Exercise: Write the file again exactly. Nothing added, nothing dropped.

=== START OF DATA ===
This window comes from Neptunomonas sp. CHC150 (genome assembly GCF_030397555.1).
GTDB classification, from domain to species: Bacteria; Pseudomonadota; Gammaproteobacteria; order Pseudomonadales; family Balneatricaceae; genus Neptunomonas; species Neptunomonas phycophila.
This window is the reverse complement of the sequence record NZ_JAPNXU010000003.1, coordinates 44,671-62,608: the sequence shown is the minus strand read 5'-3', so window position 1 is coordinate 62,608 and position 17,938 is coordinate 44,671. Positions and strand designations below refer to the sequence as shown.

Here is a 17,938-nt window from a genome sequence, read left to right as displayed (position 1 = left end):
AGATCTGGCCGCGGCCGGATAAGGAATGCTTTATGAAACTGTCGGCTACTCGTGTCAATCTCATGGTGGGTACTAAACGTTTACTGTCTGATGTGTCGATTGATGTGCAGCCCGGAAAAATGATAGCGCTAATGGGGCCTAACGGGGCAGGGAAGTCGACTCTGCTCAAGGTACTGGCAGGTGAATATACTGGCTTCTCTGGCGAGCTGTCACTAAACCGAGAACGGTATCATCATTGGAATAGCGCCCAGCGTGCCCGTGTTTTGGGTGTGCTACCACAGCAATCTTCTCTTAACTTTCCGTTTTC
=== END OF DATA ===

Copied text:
This window comes from Neptunomonas sp. CHC150 (genome assembly GCF_030397555.1).
GTDB classification, from domain to species: Bacteria; Pseudomonadota; Gammaproteobacteria; order Pseudomonadales; family Balneatricaceae; genus Neptunomonas; species Neptunomonas phycophila.
This window is the reverse complement of the sequence record NZ_JAPNXU010000003.1, coordinates 44,671-62,608: the sequence shown is the minus strand read 5'-3', so window position 1 is coordinate 62,608 and position 17,938 is coordinate 44,671. Positions and strand designations below refer to the sequence as shown.

Here is a 17,938-nt window from a genome sequence, read left to right as displayed (position 1 = left end):
AGATCTGGCCGCGGCCGGATAAGGAATGCTTTATGAAACTGTCGGCTACTCGTGTCAATCTCATGGTGGGTACTAAACGTTTACTGTCTGATGTGTCGATTGATGTGCAGCCCGGAAAAATGATAGCGCTAATGGGGCCTAACGGGGCAGGGAAGTCGACTCTGCTCAAGGTACTGGCAGGTGAATATACTGGCTTCTCTGGCGAGCTGTCACTAAACCGAGAACGGTATCATCATTGGAATAGCGCCCAGCGTGCCCGTGTTTTGGGTGTGCTACCACAGCAATCTTCTCTTAACTTTCCGTTTTC